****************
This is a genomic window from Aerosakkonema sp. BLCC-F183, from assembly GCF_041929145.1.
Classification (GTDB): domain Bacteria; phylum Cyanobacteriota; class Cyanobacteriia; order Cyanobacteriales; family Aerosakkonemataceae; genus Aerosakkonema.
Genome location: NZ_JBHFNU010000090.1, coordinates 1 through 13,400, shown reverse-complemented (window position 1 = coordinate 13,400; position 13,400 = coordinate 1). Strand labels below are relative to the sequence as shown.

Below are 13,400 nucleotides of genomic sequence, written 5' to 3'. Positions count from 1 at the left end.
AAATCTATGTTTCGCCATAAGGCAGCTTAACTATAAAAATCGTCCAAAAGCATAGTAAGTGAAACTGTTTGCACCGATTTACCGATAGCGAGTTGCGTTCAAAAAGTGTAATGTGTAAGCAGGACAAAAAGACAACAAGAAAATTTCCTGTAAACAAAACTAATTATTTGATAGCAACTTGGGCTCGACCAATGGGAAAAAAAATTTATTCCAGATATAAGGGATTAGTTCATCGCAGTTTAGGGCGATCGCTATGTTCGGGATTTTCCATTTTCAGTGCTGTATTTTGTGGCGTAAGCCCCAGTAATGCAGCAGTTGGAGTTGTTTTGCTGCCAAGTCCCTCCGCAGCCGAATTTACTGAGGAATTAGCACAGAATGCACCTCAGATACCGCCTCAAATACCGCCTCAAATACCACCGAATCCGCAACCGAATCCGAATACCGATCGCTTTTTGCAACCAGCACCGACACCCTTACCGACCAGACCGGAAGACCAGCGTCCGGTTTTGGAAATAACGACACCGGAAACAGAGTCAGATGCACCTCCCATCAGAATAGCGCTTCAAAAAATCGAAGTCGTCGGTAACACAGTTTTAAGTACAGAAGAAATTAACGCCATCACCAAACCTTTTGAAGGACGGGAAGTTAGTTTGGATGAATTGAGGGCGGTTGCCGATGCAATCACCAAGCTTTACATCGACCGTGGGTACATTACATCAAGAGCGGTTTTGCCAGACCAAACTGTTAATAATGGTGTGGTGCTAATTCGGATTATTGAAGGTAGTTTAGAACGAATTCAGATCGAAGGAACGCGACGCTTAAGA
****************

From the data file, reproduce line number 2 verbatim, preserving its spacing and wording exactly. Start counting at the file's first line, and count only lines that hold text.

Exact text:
Classification (GTDB): domain Bacteria; phylum Cyanobacteriota; class Cyanobacteriia; order Cyanobacteriales; family Aerosakkonemataceae; genus Aerosakkonema.